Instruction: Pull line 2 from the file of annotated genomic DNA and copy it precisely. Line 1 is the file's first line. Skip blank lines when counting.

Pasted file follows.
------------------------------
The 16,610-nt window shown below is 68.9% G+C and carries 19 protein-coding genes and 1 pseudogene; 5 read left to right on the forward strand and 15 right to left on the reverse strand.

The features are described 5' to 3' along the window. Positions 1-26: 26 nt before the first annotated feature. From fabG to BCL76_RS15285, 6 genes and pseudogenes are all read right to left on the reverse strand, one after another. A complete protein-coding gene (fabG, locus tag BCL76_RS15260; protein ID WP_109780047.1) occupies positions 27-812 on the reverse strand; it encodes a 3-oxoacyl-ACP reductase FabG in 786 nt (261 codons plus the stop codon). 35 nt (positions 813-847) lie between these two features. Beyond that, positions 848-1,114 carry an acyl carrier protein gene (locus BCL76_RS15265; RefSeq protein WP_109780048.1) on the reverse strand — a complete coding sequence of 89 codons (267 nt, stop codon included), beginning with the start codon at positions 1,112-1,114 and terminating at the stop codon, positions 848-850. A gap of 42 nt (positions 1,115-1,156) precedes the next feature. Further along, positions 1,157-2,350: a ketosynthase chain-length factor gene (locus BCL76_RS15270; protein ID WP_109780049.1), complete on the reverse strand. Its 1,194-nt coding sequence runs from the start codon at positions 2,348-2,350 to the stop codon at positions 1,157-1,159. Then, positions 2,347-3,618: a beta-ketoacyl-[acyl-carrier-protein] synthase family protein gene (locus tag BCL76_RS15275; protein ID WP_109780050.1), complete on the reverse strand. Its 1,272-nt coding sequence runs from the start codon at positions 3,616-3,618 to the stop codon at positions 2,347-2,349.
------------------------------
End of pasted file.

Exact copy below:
The features are described 5' to 3' along the window. Positions 1-26: 26 nt before the first annotated feature. From fabG to BCL76_RS15285, 6 genes and pseudogenes are all read right to left on the reverse strand, one after another. A complete protein-coding gene (fabG, locus tag BCL76_RS15260; protein ID WP_109780047.1) occupies positions 27-812 on the reverse strand; it encodes a 3-oxoacyl-ACP reductase FabG in 786 nt (261 codons plus the stop codon). 35 nt (positions 813-847) lie between these two features. Beyond that, positions 848-1,114 carry an acyl carrier protein gene (locus BCL76_RS15265; RefSeq protein WP_109780048.1) on the reverse strand — a complete coding sequence of 89 codons (267 nt, stop codon included), beginning with the start codon at positions 1,112-1,114 and terminating at the stop codon, positions 848-850. A gap of 42 nt (positions 1,115-1,156) precedes the next feature. Further along, positions 1,157-2,350: a ketosynthase chain-length factor gene (locus BCL76_RS15270; protein ID WP_109780049.1), complete on the reverse strand. Its 1,194-nt coding sequence runs from the start codon at positions 2,348-2,350 to the stop codon at positions 1,157-1,159. Then, positions 2,347-3,618: a beta-ketoacyl-[acyl-carrier-protein] synthase family protein gene (locus tag BCL76_RS15275; protein ID WP_109780050.1), complete on the reverse strand. Its 1,272-nt coding sequence runs from the start codon at positions 3,616-3,618 to the stop codon at positions 2,347-2,349.